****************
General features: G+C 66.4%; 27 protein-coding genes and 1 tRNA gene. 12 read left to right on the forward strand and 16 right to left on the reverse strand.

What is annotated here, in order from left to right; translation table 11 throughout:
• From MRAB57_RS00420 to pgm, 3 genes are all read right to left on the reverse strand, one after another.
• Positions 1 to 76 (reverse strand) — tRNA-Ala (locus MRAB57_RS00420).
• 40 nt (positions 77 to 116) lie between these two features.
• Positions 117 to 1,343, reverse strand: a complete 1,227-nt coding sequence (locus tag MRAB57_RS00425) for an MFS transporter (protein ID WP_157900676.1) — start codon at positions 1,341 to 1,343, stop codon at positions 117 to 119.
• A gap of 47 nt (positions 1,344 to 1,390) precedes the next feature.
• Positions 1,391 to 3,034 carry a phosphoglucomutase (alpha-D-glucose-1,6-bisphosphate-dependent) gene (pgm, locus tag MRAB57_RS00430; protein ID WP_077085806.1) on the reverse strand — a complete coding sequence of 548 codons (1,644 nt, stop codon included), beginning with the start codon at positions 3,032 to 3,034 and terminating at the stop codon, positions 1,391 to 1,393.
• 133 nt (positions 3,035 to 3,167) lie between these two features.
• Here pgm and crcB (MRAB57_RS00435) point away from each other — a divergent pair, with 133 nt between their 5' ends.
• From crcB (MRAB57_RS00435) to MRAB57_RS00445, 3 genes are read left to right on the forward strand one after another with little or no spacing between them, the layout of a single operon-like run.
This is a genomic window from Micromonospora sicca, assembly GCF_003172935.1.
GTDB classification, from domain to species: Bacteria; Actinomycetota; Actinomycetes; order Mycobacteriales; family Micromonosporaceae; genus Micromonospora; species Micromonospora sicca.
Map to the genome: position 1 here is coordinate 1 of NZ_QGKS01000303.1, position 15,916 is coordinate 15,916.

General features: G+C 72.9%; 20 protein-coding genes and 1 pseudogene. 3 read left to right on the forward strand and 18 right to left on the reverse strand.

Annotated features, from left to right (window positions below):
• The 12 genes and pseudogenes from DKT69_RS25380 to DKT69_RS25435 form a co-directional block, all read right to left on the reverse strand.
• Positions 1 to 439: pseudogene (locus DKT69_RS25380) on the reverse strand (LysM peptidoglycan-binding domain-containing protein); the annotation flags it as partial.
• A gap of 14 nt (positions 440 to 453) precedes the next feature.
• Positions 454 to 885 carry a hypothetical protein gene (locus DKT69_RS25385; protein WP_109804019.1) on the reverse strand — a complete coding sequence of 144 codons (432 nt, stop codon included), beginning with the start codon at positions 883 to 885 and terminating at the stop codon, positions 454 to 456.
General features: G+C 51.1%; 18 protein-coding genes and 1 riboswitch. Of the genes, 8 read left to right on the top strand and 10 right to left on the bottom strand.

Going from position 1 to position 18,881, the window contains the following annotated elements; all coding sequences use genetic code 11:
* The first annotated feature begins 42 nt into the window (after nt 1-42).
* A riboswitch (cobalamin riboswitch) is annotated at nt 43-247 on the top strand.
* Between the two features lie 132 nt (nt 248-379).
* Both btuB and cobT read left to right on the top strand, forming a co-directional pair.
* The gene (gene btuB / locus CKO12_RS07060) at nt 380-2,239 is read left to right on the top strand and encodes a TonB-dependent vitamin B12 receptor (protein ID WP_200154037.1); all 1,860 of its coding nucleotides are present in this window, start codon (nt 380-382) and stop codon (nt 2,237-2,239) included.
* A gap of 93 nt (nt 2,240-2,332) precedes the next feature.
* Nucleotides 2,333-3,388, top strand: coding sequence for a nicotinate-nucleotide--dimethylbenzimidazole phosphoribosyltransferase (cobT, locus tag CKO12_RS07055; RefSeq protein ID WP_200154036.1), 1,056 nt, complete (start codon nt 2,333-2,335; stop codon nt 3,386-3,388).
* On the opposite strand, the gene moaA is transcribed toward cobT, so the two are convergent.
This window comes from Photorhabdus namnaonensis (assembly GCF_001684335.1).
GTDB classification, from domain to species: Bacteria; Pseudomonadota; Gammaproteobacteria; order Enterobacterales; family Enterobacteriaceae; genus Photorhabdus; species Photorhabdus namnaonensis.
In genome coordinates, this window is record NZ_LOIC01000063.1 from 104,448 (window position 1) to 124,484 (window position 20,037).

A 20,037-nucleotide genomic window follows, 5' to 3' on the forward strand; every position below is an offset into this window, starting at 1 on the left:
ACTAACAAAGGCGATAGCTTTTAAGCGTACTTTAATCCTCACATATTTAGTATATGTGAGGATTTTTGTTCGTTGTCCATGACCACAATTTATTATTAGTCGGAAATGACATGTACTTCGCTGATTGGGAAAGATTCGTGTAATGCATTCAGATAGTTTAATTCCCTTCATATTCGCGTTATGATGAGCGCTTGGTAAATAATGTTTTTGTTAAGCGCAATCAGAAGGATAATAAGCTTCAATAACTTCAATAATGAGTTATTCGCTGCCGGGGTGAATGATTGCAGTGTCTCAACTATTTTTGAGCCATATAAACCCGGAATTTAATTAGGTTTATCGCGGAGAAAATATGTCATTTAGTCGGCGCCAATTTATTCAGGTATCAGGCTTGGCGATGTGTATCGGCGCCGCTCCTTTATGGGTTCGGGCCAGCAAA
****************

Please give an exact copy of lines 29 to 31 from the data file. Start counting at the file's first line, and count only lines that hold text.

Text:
* Nucleotides 2,333-3,388, top strand: coding sequence for a nicotinate-nucleotide--dimethylbenzimidazole phosphoribosyltransferase (cobT, locus tag CKO12_RS07055; RefSeq protein ID WP_200154036.1), 1,056 nt, complete (start codon nt 2,333-2,335; stop codon nt 3,386-3,388).
* On the opposite strand, the gene moaA is transcribed toward cobT, so the two are convergent.
This window comes from Photorhabdus namnaonensis (assembly GCF_001684335.1).